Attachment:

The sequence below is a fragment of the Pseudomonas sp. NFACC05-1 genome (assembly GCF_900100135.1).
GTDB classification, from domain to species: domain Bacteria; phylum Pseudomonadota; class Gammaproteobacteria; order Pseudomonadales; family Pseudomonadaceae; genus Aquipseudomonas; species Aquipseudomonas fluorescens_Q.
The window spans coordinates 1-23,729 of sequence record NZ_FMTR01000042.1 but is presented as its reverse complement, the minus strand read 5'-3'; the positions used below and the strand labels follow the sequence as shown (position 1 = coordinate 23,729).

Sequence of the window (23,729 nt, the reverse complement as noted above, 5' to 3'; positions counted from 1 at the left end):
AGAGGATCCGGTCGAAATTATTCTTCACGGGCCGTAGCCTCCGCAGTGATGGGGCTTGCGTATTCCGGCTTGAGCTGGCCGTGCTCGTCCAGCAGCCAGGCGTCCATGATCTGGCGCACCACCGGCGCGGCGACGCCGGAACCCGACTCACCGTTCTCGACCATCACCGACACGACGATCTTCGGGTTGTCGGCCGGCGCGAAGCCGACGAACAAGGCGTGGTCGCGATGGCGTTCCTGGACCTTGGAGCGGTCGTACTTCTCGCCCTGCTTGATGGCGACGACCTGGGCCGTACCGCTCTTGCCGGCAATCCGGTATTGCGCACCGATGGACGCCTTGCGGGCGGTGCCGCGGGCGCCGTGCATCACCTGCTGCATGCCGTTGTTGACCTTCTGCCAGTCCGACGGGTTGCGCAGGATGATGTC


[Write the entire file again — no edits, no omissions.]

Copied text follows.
The sequence below is a fragment of the Pseudomonas sp. NFACC05-1 genome (assembly GCF_900100135.1).
GTDB classification, from domain to species: domain Bacteria; phylum Pseudomonadota; class Gammaproteobacteria; order Pseudomonadales; family Pseudomonadaceae; genus Aquipseudomonas; species Aquipseudomonas fluorescens_Q.
The window spans coordinates 1-23,729 of sequence record NZ_FMTR01000042.1 but is presented as its reverse complement, the minus strand read 5'-3'; the positions used below and the strand labels follow the sequence as shown (position 1 = coordinate 23,729).

Sequence of the window (23,729 nt, the reverse complement as noted above, 5' to 3'; positions counted from 1 at the left end):
AGAGGATCCGGTCGAAATTATTCTTCACGGGCCGTAGCCTCCGCAGTGATGGGGCTTGCGTATTCCGGCTTGAGCTGGCCGTGCTCGTCCAGCAGCCAGGCGTCCATGATCTGGCGCACCACCGGCGCGGCGACGCCGGAACCCGACTCACCGTTCTCGACCATCACCGACACGACGATCTTCGGGTTGTCGGCCGGCGCGAAGCCGACGAACAAGGCGTGGTCGCGATGGCGTTCCTGGACCTTGGAGCGGTCGTACTTCTCGCCCTGCTTGATGGCGACGACCTGGGCCGTACCGCTCTTGCCGGCAATCCGGTATTGCGCACCGATGGACGCCTTGCGGGCGGTGCCGCGGGCGCCGTGCATCACCTGCTGCATGCCGTTGTTGACCTTCTGCCAGTCCGACGGGTTGCGCAGGATGATGTC